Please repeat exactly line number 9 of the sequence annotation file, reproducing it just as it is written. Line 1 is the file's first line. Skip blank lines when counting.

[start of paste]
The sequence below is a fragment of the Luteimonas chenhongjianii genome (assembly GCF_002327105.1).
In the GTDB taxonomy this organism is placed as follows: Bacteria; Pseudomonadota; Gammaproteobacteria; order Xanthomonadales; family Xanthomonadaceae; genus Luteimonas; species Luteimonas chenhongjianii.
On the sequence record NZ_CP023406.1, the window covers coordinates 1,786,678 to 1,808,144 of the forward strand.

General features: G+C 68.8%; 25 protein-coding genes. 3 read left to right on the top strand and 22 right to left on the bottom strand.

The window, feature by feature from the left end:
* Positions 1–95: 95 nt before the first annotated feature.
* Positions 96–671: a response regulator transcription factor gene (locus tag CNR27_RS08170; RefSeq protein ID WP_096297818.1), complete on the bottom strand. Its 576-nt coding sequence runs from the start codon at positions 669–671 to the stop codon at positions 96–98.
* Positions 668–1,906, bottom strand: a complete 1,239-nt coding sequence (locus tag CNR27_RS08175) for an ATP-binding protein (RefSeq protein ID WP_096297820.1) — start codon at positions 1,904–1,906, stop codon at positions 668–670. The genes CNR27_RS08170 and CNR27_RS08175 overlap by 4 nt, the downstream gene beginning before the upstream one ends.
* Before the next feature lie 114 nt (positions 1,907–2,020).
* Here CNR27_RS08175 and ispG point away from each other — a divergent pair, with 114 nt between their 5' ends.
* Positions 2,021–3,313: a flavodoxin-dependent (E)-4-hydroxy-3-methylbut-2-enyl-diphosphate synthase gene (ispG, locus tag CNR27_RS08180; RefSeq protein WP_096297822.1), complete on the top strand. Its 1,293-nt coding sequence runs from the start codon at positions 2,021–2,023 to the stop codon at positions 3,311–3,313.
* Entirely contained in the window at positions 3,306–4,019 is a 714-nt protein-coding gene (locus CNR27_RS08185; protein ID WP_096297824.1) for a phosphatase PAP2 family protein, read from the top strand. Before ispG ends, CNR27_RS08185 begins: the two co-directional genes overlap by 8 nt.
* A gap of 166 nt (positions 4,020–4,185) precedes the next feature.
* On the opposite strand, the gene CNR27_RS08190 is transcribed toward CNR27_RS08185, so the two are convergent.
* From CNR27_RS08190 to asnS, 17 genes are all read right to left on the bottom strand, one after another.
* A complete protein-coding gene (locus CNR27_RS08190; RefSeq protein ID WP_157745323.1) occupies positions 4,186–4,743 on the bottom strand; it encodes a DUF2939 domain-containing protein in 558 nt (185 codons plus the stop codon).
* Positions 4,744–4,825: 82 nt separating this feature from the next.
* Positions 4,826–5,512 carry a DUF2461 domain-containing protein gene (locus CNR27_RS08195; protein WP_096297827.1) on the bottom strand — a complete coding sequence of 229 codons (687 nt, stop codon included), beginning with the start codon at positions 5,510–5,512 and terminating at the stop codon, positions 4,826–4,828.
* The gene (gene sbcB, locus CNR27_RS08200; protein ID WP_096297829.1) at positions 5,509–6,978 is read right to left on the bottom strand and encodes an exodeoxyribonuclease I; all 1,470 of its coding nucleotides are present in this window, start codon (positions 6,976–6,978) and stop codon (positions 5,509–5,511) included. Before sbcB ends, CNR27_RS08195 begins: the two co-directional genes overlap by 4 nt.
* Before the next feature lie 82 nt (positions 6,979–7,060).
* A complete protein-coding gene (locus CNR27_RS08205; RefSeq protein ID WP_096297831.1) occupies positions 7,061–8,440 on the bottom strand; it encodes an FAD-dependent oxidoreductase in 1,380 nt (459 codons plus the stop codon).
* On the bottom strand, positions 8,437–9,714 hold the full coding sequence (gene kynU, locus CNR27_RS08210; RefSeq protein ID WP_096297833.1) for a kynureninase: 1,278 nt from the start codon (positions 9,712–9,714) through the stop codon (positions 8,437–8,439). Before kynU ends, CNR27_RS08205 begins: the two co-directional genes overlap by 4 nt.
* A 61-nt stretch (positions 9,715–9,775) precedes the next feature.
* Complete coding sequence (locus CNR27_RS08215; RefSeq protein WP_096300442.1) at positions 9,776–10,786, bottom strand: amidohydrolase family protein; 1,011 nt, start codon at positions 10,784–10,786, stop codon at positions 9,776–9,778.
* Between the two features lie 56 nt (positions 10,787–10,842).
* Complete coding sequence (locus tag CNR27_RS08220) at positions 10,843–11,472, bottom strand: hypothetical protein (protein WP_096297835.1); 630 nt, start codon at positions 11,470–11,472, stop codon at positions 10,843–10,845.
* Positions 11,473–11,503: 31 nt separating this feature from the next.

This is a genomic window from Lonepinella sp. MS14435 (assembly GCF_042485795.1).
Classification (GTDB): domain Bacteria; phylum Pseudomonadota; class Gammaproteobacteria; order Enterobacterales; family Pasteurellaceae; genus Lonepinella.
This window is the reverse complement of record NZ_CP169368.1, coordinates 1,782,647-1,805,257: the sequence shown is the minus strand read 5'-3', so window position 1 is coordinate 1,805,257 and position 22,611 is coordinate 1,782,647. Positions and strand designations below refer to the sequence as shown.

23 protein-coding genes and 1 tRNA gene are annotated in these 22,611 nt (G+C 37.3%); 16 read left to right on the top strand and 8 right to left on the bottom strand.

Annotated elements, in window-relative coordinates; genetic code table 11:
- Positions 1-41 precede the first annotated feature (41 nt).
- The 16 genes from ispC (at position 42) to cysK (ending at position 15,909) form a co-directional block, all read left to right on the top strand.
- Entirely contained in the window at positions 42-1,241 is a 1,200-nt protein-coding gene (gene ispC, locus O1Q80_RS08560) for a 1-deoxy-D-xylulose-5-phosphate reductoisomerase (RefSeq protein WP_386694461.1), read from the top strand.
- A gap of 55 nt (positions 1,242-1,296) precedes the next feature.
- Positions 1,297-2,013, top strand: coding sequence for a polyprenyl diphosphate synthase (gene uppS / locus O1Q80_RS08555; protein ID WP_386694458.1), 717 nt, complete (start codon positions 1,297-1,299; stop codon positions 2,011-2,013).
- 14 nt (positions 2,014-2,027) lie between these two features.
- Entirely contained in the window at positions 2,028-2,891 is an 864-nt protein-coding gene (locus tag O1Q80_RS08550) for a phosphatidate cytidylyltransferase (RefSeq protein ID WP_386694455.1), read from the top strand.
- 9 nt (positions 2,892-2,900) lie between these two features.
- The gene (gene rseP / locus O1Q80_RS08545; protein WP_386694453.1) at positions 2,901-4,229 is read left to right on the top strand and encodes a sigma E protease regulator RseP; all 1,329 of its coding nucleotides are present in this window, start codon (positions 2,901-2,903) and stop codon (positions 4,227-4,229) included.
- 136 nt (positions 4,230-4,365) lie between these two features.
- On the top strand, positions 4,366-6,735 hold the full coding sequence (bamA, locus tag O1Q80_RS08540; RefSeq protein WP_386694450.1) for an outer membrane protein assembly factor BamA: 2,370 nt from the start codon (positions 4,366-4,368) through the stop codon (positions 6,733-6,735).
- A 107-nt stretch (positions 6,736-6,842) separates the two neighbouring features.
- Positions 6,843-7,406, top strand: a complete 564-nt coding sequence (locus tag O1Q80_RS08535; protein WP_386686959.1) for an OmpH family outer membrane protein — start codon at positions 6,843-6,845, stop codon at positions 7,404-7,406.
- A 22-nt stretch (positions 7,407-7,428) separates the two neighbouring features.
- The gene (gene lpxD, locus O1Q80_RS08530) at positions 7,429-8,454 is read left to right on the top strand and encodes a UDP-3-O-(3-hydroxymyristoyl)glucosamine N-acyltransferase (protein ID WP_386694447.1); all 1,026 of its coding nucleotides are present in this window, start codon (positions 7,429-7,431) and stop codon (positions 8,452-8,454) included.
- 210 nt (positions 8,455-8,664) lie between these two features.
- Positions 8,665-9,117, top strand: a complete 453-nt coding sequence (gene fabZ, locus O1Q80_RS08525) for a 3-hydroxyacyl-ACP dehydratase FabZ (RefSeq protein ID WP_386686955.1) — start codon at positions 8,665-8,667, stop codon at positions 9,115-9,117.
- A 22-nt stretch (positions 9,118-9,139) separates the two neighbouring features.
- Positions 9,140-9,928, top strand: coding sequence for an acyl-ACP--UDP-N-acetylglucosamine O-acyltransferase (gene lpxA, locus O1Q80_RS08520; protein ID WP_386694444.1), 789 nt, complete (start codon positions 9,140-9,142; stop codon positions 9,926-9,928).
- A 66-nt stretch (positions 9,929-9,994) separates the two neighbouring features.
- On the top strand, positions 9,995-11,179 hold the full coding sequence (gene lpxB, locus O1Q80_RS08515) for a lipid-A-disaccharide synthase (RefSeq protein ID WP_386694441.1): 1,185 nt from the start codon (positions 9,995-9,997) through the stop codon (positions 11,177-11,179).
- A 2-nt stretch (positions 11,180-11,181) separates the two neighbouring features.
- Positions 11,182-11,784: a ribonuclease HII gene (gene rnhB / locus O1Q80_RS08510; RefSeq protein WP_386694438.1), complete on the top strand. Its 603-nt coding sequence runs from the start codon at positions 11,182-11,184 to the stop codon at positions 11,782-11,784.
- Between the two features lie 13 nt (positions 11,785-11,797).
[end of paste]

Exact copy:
* Before the next feature lie 114 nt (positions 1,907–2,020).